In a published article in yesterday’s Wall Street Journal, Kathy Chu observes that big apparel retailers seeking better standards, without giving up the requirement for low-wage workers, are not going to find better prospects across the rest of the developing world, and that many Arian countries do not fare much better than Bangladesh in independent assessments of labor conditions. She further notes: “Apparel retailers however, face potential threats to their reputation just about anywhere they turn for their wares.” The article quotes the CEO of the Fair Labor Association: “The manufacturing industry is running out of low cost sourcing destinations, and it’s time to invest in making factories safer and better, rather than searching for cheaper labor.” The article again calls attention to concerns for the industry de-facto practices of sub-contracting, allowing contractor to secure orders for apparel that far exceed owned capacity and forcing the final sourcing decision to sub-standard factories.

The bottom line is that the apparel industry, in our view, is facing an important crossroad.  On the buy side, retailers and contractors believe they can continue to find yet another low-cost sourcing option regardless of the implied working conditions.  While the industry mantra is to avoid the dreaded “unionization effect” driving-up labor rates, as noted above, collective voices calling for a sole focus on the right of worker collective bargaining. Similarly, additional options related to added sourcing in newer low-cost manufacturing geographies will come at a brand reputation price.

On the product demand side, the calls for consumers to stand-up to ethical standards in clothing and other apparel demand visibility to factory origin and paying a little extra to assure social responsibility will only get louder. These voices will only get louder and more vocal.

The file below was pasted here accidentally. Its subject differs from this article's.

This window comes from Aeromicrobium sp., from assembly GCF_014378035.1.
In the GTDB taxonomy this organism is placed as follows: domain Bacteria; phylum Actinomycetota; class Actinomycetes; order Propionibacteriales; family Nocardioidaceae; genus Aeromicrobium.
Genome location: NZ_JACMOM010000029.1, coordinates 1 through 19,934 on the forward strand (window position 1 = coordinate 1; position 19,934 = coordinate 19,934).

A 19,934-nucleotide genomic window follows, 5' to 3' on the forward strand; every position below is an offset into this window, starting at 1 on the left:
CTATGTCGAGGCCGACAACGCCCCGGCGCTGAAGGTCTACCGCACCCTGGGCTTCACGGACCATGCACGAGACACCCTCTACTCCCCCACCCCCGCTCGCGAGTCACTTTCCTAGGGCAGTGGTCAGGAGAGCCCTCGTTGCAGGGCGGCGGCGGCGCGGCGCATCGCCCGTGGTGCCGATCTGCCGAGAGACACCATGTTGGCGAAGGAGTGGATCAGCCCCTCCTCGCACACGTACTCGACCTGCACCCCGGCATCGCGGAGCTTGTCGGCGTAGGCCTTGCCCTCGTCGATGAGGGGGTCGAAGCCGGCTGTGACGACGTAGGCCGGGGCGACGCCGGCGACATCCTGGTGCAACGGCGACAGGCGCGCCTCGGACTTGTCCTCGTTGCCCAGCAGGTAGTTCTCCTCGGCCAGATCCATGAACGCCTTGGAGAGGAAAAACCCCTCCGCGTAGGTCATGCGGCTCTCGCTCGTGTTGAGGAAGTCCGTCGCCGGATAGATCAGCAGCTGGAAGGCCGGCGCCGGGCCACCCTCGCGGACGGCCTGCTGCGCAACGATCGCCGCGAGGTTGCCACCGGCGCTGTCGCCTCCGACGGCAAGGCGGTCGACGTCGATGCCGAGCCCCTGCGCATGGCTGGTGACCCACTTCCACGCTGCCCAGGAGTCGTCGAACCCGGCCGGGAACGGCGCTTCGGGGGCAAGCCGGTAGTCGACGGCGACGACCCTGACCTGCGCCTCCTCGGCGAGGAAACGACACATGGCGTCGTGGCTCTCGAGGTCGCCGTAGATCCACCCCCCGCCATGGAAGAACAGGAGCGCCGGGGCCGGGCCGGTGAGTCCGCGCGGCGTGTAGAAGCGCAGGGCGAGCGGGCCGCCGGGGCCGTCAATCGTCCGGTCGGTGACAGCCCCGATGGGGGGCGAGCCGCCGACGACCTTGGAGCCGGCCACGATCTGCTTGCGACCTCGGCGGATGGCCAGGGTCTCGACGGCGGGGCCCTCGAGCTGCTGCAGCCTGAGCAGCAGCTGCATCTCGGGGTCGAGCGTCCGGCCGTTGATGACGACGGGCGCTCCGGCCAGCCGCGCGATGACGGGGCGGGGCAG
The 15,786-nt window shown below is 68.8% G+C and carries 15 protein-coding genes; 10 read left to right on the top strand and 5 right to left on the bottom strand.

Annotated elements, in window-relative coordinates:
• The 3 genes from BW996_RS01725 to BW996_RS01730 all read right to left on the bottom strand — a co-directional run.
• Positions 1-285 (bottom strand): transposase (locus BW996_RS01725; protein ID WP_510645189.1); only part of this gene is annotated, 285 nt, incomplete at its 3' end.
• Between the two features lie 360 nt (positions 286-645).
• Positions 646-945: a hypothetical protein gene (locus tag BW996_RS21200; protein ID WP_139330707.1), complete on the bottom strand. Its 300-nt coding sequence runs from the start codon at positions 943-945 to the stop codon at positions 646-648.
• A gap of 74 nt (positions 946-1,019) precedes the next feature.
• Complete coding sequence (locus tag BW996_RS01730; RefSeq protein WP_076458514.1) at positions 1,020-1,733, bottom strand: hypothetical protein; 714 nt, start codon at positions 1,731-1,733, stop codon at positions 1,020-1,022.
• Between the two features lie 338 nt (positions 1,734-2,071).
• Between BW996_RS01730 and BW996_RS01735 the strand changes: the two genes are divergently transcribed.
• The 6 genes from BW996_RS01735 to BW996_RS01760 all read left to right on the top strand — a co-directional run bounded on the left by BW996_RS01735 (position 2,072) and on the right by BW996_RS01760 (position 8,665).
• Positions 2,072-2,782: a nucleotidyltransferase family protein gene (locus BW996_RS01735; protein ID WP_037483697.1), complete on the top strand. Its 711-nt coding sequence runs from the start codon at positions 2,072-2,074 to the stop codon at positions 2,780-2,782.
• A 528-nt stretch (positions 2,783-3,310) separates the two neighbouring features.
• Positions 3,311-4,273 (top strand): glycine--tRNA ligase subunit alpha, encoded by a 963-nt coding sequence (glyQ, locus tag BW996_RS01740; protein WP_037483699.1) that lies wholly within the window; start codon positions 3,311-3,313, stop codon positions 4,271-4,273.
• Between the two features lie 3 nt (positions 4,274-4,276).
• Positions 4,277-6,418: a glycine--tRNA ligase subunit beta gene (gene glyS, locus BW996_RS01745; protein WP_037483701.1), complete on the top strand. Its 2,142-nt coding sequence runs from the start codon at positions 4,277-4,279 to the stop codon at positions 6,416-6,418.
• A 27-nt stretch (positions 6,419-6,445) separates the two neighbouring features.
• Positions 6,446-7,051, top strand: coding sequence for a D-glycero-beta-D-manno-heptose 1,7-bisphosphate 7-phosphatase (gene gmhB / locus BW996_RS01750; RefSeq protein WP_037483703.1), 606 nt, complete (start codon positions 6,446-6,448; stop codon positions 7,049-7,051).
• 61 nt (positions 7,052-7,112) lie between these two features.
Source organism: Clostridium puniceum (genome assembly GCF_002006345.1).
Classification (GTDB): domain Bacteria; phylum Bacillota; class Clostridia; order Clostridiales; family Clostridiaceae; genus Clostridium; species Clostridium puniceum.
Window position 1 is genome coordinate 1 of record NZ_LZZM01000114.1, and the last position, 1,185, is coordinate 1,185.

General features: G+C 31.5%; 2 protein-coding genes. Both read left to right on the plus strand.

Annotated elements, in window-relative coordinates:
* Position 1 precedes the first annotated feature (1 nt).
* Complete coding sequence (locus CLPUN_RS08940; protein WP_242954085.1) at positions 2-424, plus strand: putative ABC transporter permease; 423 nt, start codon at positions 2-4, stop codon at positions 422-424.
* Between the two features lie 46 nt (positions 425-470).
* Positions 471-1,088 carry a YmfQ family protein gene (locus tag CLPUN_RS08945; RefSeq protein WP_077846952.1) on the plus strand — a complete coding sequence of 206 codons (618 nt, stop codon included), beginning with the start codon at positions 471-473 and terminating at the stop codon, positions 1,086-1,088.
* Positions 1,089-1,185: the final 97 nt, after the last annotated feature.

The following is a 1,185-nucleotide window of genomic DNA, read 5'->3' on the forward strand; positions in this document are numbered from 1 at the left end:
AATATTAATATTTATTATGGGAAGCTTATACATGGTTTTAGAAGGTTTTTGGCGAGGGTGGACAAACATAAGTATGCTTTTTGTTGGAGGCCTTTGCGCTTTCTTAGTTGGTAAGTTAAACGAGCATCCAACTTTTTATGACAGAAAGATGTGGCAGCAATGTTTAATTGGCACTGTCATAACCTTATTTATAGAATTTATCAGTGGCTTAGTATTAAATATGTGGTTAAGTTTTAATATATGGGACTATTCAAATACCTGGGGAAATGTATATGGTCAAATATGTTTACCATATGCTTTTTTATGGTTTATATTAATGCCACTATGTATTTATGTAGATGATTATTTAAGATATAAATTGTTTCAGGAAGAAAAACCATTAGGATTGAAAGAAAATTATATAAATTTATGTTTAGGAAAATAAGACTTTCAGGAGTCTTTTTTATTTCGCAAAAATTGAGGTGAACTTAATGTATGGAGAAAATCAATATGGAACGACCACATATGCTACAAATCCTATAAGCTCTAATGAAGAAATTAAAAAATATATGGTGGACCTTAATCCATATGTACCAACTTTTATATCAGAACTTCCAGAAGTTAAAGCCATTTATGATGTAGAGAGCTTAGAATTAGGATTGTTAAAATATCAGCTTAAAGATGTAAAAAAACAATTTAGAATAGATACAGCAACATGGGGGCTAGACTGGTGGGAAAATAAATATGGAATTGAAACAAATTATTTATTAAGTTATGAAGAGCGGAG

In short, these latest incidents may or may not endure past the latest hyper news cycle, but should remain a threshold for improved accountability and responsibility.

It is time for the apparel industry to step-up and take the lead in responsible sourcing and stop pretending that these issues will just fade away with the next fashion cycle. Global retailers such as Disney, H&M, PVH, Wal-Mart, and others need to continue to take an open lead in coming up with solutions to a global-wide problem for the apparel industry. The good news is that solutions may not be as expensive as perceived if the majority of the industry comes together.

Supply Chain Matters also calls on the supply chain management technology and professional services community to add their voices and expertise to help the industry in more transparent visibility to apparel sourcing and to worker standards.

Bob Ferrari